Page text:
After about 1 and a half hours, Bhoopathi had tracked down the kidnapper of my bag and had him drive back to the airport. After retrieving my bag filled with stuff which has no value to anyone but me, from a man who was now having his ear filled with words of wisdom from the handle bar mustached customs officer, I left, after shaking Bhoopati's hand, who had unintentionally given me the best welcome to a land I hold dear.
I walked out into the early morning light of a Bangalore dawn. I walked past the unauthorized taxi guys who were half heartedly vying for my attention, into the metered airport taxi. In the taxi, I asked my driver, Sayeed, whether the unauthorized taxis ever get a ride in the face of the highly efficient and accountable airport taxi services.
We had stopped at a tea stall, where we were served delicious masala tea in still tumblers as big as shot glasses. After taking a sip, Sayeed, explained that they actually do. The airport does not prohibit outside taxis. It is still the traveler’s choice as to which mode he/she chooses. There are still some who believe that unauthorized taxis are cheaper. This need not necessarily be true. I had traveled in one when I had come for a visit long time ago. It cost me INR 900. The airport taxi , which is metered had come to INR 800. I prefer the metered ones because it gives me a sense of actually believing I have some sort of control.
Then there is the safety aspect. When my wife travels alone, I insist that she takes the airport taxis. The car number along with the traveler’s name and destination are noted prior to the journey. So there is an amount of accountability which can deter potential hassles. And if that had not deterred the said driver, at least you will know who you will have to hunt down and hang to dry.
I like accountability.
It helps me sleep at night. Sayeed and I traveled the remaining stretch to my house in silence. I looked out of the window, watching Bangalore waking up to a weekend. Lone joggers, meandering milk men, brown colored stray dogs sniffing around near the cart that was serving a breakfast of idli and chutney to a small crowd of workers. A couple of techies, with the prerequisite laptop slung over their shoulders, ate among them. Ladies in nondescript colored saris, swept the streets - moving dirt and debris from one place to another.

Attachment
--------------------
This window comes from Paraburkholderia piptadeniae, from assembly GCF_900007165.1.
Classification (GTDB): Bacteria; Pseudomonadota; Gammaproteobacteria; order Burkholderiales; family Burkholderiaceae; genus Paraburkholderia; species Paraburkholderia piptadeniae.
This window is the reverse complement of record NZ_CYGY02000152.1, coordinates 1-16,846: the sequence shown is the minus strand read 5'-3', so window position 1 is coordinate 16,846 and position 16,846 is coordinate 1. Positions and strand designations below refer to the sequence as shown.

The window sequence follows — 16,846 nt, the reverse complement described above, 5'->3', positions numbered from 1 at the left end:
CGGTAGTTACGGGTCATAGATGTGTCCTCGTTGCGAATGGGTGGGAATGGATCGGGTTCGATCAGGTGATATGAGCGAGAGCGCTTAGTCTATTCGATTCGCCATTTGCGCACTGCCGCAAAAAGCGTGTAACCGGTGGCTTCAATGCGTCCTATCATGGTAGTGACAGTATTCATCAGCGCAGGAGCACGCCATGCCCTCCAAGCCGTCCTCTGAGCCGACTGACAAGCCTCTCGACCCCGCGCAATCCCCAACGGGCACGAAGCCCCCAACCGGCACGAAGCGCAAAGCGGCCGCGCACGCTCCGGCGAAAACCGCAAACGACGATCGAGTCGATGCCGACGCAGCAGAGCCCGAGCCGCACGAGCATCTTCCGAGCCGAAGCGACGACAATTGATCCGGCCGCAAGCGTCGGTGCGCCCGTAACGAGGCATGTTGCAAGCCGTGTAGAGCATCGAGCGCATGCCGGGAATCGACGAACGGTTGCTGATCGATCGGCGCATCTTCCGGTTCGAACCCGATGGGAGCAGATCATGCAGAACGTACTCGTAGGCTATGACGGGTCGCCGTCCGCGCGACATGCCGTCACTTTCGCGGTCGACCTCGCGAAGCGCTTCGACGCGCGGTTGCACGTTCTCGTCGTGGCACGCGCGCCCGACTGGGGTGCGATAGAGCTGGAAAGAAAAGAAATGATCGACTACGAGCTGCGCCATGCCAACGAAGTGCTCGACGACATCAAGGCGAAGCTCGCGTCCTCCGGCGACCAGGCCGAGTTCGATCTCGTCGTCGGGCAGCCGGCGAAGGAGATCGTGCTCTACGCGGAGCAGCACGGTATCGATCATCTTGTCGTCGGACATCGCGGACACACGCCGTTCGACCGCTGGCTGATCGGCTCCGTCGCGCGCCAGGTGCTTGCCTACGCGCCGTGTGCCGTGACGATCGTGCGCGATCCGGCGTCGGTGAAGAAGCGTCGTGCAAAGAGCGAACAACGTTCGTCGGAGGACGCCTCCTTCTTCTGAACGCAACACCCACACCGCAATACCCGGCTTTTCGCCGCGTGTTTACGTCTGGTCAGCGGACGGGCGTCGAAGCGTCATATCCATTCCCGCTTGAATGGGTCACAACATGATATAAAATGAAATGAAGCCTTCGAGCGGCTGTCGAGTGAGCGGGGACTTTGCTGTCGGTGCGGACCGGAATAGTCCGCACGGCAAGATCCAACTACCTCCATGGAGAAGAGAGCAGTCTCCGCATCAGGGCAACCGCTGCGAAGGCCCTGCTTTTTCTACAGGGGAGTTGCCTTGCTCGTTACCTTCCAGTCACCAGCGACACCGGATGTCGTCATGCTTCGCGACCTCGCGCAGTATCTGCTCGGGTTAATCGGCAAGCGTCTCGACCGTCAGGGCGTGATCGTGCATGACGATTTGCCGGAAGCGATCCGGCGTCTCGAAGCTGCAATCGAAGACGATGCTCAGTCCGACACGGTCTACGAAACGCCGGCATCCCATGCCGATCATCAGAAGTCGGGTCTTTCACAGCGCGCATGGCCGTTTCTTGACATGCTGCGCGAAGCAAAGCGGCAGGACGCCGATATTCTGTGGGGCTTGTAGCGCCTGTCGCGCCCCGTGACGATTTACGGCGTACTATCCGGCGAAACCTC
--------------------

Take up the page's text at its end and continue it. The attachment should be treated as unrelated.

I watched with amusement at the billboard advertising a leather sofa with a lady clad in tight leather with both her hands on her lower back, sticking her ample butt out, as if she had just gotten up from the sofa with a bad lower back pain.
The taxi sped on. Towards oncoming traffic. Some say that Indian traffic is like organized chaos, that there is some sort of method behind all the madness. I don’t think so. I think its just sheer luck. You walk out of the house with the firm belief in an after life.
Its difficult to be an atheist in India. India requires hope. It requires you to have faith in that auto guy, who is hell bent on killing you, to get you to your destination in one piece. You need to have some sort of a belief structure to ensure that you still believe that all those documents and money and time you had given at the RTO will eventually produce some tangible results. India will make you light those candles or break those coconuts or look up to the sky and murmur inshallah. Indian spirituality is a necessary part of negotiating your way through India.
I reached home. Sayeed helped me take my bags up to my flat. He declined my offer of tea. He had been called for another run.
Hugged my wife. Kissed the kids.
I am home.
I stood at the balcony holding the hot cup of tea which my wife had given to me. I stood among the potted organic farm she had managed to create in that small space. I watched the Bangalore skyline with her.
We stood in silence. It was a comfortable silence, the kind which envelopes you a second before you step into the ring.
I stepped into the ring.
The Prodigal Son Returns
After 15 years, this Mallu waves goodbye to Sand City and hello to India.
'Leaving is never easy. The first step is the hardest.'